As we now know for certain, a weak American president makes the world a more dangerous place.
Ask Americans if they want a bigger, more expansive and expensive government, and you'll hear a resounding 'No!'
Civil libertarians have long called on the government to stay out of our bedrooms. Well, I want the government to stay out of my newsroom.
Even approaching 88 years old, even with a back that won't allow him to stand straight, even with a bad leg that keeps him in constant misery, the decision for John Dingell to let go wasn't easy.
The Obama administration continues to deny the risk that its Affordable Care Act will wreck the economy, even as it does everything it can to keep it from wrecking the Democratic Party in the fall elections.
Rarely in Detroit's history has it been blessed with so much bright, fresh talent eager to take on the revitalization of the city. Unfortunately, new Mayor Mike Duggan must not be seeing their resumes.
Timely resolution of Detroit's bankruptcy may hinge on whether Emergency Manager Kevyn Orr can convince the suburbs to buy what they suspect is a pig in a poke.
Money draws money. Nowhere is that truer than in politics, as perfectly illustrated by Michigan's U.S. Senate race.
The conversation about the $350 million state bailout of Detroit is proceeding as if it's a done deal. But there's still a lot of bargaining to be done before that money can be counted on.
Some things, I don't want to know: When the Grim Reaper will come, what my daughters did on prom night, or how many calories the Domino's guy is delivering. But a busy body government is insisting on making me feel guilty about my guilty pleasures.
Lots of things President Barack Obama said in his State of the Union speech made my hair curl. But nothing as much as his assertion that the rungs have fallen off the ladder to success in today's America.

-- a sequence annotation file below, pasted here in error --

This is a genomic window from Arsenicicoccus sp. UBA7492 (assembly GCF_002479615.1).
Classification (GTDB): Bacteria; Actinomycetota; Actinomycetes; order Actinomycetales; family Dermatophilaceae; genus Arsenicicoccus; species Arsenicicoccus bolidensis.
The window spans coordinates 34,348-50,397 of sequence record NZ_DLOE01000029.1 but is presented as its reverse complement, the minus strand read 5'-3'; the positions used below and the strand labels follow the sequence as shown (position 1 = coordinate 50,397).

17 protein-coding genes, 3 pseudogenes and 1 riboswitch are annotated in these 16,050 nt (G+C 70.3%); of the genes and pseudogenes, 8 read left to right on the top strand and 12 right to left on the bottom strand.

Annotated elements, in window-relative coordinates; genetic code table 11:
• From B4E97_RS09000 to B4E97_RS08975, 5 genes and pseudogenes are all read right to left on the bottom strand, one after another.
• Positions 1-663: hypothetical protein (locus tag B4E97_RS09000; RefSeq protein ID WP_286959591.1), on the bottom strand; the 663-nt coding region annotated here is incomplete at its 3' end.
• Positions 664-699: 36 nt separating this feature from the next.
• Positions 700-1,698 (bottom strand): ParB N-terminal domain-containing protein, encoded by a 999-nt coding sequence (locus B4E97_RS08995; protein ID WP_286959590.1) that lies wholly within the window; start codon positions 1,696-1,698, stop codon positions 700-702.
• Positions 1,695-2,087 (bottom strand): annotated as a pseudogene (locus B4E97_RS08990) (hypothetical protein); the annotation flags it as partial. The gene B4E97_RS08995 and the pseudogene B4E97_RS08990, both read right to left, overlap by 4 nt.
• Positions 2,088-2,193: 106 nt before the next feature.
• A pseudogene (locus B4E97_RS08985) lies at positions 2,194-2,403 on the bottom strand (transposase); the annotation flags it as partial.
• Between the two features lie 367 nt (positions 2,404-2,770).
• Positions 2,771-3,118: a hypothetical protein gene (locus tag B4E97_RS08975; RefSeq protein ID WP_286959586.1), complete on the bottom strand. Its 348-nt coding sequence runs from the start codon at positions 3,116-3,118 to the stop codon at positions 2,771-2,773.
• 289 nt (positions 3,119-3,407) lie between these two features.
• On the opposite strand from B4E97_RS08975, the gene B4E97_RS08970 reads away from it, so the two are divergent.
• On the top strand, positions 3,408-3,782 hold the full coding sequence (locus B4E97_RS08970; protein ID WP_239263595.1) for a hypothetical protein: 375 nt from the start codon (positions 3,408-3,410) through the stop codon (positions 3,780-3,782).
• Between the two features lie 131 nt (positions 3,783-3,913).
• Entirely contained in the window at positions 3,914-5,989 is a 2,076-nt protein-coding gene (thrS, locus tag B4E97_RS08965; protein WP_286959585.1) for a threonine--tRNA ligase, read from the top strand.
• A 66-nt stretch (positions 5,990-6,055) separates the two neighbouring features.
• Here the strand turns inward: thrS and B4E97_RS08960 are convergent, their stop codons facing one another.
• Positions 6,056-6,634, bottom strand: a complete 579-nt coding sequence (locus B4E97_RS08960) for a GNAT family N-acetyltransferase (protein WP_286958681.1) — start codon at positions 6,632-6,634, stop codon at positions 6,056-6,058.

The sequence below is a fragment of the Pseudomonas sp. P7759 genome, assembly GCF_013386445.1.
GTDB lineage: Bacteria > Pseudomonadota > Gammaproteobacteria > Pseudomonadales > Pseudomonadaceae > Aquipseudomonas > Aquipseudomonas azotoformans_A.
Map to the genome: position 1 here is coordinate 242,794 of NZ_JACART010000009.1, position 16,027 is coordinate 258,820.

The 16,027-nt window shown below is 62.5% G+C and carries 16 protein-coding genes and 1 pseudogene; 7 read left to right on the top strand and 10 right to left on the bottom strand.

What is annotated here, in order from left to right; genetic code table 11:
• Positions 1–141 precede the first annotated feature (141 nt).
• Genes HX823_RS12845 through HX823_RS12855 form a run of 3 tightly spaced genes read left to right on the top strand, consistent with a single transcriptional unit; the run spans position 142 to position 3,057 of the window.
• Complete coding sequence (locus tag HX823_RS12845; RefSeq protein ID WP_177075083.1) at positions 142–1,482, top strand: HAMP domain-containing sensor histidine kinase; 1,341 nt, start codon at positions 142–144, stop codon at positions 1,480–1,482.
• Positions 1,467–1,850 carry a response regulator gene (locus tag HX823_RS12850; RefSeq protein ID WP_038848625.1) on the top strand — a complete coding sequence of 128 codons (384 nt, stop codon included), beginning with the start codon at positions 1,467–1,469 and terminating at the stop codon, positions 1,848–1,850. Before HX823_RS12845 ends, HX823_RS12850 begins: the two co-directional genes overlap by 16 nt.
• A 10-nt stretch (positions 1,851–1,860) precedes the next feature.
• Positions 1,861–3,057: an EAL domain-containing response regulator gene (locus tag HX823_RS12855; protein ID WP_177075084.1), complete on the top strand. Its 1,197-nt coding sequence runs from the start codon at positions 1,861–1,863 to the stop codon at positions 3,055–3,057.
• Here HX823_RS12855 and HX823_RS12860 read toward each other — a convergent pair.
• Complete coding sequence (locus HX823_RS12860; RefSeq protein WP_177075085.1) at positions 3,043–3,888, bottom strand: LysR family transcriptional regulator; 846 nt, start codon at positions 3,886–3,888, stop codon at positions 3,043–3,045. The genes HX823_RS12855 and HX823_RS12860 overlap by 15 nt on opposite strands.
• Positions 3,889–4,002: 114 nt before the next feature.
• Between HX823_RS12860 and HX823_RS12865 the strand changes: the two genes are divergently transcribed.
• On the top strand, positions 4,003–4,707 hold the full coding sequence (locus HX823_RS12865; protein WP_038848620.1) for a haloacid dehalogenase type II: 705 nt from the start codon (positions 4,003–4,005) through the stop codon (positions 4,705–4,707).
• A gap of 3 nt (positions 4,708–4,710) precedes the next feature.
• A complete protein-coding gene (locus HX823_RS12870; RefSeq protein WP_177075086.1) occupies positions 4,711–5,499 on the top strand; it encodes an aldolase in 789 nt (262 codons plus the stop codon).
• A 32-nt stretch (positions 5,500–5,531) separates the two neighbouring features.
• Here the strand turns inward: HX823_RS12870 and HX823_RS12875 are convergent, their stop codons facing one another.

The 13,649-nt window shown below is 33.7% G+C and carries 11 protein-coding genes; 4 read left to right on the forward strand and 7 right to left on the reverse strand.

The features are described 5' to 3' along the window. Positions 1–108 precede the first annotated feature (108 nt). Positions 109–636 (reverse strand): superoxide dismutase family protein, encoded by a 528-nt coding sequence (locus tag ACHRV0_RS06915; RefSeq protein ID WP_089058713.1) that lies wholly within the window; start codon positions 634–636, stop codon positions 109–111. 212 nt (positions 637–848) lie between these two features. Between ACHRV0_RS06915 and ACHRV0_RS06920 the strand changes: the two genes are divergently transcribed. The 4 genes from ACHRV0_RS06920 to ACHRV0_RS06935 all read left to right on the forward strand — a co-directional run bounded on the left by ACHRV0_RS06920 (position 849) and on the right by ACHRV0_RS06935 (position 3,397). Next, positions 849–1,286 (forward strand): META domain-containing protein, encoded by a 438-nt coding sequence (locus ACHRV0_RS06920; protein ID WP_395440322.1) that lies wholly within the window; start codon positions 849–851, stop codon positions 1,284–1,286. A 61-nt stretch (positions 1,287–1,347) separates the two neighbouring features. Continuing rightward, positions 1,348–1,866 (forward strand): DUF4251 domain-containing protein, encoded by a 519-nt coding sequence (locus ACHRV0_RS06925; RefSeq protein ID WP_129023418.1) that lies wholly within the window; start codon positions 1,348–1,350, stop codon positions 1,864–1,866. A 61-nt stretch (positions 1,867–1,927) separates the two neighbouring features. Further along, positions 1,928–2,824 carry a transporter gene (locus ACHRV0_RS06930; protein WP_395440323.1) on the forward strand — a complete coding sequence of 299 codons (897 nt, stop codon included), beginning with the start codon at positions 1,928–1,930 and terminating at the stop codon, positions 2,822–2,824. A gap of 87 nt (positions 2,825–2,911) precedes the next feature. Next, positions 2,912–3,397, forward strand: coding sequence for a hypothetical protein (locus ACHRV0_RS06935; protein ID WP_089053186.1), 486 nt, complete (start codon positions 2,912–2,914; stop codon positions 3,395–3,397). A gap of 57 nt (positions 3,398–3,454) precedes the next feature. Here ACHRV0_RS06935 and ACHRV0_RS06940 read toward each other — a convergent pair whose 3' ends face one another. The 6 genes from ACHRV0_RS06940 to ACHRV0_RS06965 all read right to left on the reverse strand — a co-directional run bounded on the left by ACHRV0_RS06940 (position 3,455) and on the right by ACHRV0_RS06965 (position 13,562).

Mainstream Michigan Republicans are taking aggressive steps to wrest their party from the extremists who would turn it into a narrow club of narrow thinkers.
One of the more curious commentaries on why Gov. Rick Snyder and legislative leaders are backing a $350 million bailout of Detroit is that it's an election year, and they're buying votes.
Editorial Page Editor & Columnist
Nolan Finley is Editorial Page Editor of The Detroit News, a position he's held since May 1, 2000. He directs the expression of the newspaper's editorial position on various national and local issues, and also writes a column in the Sunday newspaper.
- He can be reached at email@example.com.
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Prior to becoming Editorial Page Editor, Finley was the newspaper's Deputy Managing Editor, directing the newsroom.
Previously, he served as Business Editor, and in various editing positions on the city, state and metro desks. He was also a reporter, covering Detroit City Hall during the Coleman Young administration.
Finley has been with the newspaper since 1976, starting as a copy boy in the newsroom while a student at Wayne State University. He is a graduate of both Schoolcraft College in Livonia and Wayne State, where he earned a Bachelor's degree in journalism. In 2001, Schoolcraft named him its outstanding alumni.
He is a native of Cumberland County, Ky.
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